Ted Priester, the new president of Open Cities Cinema - formerly the Open Cities Film Society - knows he has a fight on his hands.
He admits that Open Cities, as it nears its 30th anniversary, is widely considered "rather a grandfatherly organization."
He's aware of the difficulty in marketing a weekly film series - one featuring titles readily available to home viewers - to a modern audience, saying, "Anymore, in our society, people work themselves into a frazzle. They want to go home at night and maybe watch a little TV and then lights out."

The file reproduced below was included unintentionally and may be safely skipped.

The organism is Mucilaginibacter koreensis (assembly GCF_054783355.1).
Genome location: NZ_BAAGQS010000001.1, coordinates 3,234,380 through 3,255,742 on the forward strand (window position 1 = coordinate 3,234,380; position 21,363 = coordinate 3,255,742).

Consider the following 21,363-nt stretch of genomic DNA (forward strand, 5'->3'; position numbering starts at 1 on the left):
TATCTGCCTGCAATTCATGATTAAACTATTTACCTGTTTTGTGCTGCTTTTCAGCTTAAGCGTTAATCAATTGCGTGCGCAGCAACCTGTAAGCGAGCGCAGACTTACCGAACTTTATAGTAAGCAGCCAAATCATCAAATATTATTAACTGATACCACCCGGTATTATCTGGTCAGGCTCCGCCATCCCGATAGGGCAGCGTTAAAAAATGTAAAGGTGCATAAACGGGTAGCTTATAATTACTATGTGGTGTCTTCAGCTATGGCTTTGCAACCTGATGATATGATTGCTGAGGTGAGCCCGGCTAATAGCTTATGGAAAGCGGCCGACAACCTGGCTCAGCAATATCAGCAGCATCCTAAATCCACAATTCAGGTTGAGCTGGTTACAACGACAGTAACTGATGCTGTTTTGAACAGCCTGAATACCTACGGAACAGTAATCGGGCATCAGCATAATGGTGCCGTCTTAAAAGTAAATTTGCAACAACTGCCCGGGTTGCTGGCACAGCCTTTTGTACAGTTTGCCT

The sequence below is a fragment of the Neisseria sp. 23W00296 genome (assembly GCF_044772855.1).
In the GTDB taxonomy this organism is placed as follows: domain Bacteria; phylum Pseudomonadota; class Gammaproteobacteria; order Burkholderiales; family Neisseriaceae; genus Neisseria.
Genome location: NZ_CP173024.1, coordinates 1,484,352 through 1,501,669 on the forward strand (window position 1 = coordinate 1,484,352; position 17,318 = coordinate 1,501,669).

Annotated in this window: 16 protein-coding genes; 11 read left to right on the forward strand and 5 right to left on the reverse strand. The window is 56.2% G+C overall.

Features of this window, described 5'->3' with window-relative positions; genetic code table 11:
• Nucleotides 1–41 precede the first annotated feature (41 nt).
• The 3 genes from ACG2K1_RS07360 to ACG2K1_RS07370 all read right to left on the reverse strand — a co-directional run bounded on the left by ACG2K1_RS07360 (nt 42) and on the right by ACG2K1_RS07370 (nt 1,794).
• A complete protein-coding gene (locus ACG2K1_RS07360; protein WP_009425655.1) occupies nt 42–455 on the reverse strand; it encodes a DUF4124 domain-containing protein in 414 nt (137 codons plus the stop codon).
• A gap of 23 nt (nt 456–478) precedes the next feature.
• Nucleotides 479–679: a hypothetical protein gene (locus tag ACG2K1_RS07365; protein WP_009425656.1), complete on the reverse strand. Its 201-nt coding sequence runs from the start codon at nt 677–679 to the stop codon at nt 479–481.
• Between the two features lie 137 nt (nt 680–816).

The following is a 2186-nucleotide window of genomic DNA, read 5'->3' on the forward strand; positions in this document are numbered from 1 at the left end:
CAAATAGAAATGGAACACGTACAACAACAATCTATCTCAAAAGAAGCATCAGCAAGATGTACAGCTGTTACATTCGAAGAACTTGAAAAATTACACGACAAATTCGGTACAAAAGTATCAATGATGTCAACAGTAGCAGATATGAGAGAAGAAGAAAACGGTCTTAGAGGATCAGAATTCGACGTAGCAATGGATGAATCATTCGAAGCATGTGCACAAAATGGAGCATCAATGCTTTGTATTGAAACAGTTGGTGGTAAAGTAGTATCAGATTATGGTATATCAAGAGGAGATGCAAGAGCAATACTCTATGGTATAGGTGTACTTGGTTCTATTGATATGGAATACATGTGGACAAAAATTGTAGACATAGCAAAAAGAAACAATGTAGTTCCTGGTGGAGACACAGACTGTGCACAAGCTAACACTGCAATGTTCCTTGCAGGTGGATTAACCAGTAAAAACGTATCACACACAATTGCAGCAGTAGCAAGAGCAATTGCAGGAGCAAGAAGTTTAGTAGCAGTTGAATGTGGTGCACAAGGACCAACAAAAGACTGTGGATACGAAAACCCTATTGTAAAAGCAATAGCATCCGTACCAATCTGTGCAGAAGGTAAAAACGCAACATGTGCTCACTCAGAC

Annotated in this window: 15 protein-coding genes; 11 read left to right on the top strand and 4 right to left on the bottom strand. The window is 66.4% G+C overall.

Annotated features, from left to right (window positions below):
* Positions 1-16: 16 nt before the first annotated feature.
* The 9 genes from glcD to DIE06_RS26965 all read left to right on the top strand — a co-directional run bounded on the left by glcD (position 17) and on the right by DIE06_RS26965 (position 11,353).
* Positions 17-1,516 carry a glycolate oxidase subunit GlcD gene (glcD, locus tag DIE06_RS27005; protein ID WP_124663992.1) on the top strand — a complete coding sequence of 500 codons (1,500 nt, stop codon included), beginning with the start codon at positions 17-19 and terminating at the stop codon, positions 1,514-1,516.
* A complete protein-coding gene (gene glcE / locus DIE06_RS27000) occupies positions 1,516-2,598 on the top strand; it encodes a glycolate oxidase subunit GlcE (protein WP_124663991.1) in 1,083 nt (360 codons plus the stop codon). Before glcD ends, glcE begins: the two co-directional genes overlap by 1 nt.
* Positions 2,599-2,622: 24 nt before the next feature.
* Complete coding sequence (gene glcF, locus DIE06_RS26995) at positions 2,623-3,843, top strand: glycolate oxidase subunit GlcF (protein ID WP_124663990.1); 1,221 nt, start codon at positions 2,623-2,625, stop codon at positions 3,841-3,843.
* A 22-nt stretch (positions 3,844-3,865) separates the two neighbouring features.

And he understands that when the organization opens its new season on September 22 - beginning with the Oscar-winning Danish film Babette's Feast - cinephiles may balk at the group's decision to screen DVDs as opposed to 16- or 35-millimeter prints, ceding that "there's a certain richness of sound that can't be replicated" with DVD.
Priester knows all of this.